8 Stocks That Could Gain With Rising GDP

Four quarters of consecutive declines in U.S. real gross domestic product (GDP) were interrupted in the third quarter of 2009, the Bureau of Economic Analysis confirmed Tuesday, citing revised data showing an increase of 2.8% versus a preliminary figure of 3.5%.

According to the Bureau's figures, real gross domestic product -- the output of goods and services produced in the United States -- turned positive from July through September, helped by contributions from personal consumption expenditures, exports, private inventory investment and, of course, federal spending.

The increase in GDP, for the most part, is attributed to government sponsored programs such as Cash for Clunkers rebates and an $8,000 credit for first-time homebuyers.

And while a quarter of positive GDP growth does not necessarily mean the end to a recession, the latest data still make it clear that efforts to end one of the worst recessions since the Great Depression, may be having a positive impact on the recovery phase -at least temporarily.

Since the initial GDP news was first announced on October 29, the S&P 500 has advanced nearly 5%, continuing an upward trend since the equity benchmark rebounded from a 12-year low on March 9.

For now, many economists believe that a slow economic recovery may be in place and more federal intervention may be needed to mitigate the detrimental effects of prolonged unemployment, currently standing at 10.2 percent. Despite a fragile economy, investors seem to continue to venture into the stock market, pushing stocks to their best levels this year.

If the worst of the recession is indeed behind us, trends from previous economic pitfalls may provide investors guidance to where some of the capital inflows may go next. As such, the following tables provide a look at the top performing stocks in the S&P 500 after the first quarter of positive GDP growth coming out of the past six recessions.

The last table contains the results of a stock screen, yielding eight companies that could be poised to benefit from the trends found in this analysis.

1969-1970 Recession
Began: December 1969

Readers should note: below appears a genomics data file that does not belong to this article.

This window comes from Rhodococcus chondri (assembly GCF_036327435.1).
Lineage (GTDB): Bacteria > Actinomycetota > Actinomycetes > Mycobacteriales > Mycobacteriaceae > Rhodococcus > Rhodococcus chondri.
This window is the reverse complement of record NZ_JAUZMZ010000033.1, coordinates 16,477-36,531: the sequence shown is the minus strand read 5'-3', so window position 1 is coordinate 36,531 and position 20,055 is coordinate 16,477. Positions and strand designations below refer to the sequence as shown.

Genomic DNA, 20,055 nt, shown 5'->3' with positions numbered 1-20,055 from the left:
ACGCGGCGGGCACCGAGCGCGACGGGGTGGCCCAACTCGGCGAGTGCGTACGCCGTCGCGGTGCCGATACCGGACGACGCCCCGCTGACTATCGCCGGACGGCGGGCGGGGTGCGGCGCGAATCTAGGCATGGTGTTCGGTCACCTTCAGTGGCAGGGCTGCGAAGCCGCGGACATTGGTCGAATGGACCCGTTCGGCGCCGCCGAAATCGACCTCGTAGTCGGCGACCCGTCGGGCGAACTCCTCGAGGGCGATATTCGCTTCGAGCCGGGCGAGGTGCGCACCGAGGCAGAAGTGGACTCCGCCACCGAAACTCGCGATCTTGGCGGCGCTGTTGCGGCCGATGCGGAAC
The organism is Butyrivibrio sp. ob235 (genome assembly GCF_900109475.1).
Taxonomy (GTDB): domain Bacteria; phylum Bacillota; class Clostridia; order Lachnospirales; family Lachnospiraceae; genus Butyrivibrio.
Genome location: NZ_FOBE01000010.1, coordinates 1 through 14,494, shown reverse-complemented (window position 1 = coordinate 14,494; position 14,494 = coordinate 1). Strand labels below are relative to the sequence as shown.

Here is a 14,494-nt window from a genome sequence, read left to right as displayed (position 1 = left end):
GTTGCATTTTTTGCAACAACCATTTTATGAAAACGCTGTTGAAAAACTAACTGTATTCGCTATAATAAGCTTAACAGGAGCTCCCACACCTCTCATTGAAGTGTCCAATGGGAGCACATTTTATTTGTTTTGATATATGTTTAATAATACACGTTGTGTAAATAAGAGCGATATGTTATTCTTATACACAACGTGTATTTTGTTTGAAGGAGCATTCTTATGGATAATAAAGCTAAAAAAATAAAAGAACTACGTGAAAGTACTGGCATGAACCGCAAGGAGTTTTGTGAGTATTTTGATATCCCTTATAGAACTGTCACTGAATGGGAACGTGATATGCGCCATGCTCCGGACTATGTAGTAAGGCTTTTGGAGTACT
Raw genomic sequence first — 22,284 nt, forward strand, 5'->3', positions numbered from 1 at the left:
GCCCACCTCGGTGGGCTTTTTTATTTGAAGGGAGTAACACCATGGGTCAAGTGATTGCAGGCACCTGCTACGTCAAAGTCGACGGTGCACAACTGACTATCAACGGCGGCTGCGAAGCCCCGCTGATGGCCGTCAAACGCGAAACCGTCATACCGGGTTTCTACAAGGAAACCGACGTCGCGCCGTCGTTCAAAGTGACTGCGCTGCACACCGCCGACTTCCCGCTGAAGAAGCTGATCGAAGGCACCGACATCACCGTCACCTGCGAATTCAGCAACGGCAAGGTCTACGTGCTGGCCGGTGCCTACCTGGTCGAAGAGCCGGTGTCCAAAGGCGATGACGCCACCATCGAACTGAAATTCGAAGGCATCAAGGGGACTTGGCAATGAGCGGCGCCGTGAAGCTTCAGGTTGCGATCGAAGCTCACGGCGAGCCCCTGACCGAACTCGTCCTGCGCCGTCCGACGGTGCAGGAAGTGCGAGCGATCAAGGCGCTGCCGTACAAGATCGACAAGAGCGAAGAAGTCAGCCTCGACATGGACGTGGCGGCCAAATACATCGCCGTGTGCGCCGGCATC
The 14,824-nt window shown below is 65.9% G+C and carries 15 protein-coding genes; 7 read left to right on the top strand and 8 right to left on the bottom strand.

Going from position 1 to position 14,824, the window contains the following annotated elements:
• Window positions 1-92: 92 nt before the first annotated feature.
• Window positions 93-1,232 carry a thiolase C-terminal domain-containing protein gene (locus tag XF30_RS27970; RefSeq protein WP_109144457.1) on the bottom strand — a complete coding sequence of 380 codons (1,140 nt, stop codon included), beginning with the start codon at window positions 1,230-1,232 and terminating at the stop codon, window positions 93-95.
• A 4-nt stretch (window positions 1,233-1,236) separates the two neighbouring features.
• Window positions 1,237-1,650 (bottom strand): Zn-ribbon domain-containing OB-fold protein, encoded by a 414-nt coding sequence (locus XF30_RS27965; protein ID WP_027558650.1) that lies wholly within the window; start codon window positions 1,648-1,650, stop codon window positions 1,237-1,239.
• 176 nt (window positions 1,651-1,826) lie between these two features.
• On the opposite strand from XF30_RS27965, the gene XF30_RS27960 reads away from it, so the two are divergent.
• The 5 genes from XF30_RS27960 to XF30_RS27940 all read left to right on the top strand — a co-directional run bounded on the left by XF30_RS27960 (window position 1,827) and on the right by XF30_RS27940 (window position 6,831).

Ended: November 1970
Number of months: 11
First quarter of GDP growth: Q1 1971
Top performing sectors: Consumer Discretionary

1973 Recession

1973-1975 Recession
Began: November 1973
Ended: March 1975
Number of months: 16
First quarter of GDP growth: Q2 1975
Top performing sectors: Energy and Industrials

1980 Recession

1980 Recession
Began: January 1980
Ended: July 1980
Number of months: 6
First quarter of GDP growth: Q4 1980
Top performing sectors: Industrials and Energy

1981 Recession

1981-1982 Recession
Began: July 1981
Ended: November 1982
Number of months: 16
First quarter of GDP growth: Q4 1982
Top performing sectors: Consumer Discretionary and Industrials

1990 Recession

1990-1991 Recession
Began: July 1990
Ended: March 1991
Number of months: 8
First quarter of GDP growth: Q2 1991
Top performing sectors: Consumer Discretionary

2001 Recession

2001 Recession
Began: March 2001
Ended: November 2001
Number of months: 8
First quarter of GDP growth: Q4 2001
Top performing sectors: Information Technology

Stock-Screen Results

Based on the trends found, we conducted a screen looking for stocks in the sectors most prevalent amongst the top performers during past recoveries, with EPS growth estimates greater than 100 percent for the forward fiscal year, and with a PEG ratio less than 1. Additionally, we weighted the findings towards the most recent recessions, assuming that the industrial successes of earlier recessions might be not as representative today.

The results yielded eight companies belonging to the consumer discretionary and information technology sectors. Here is a look at those companies.

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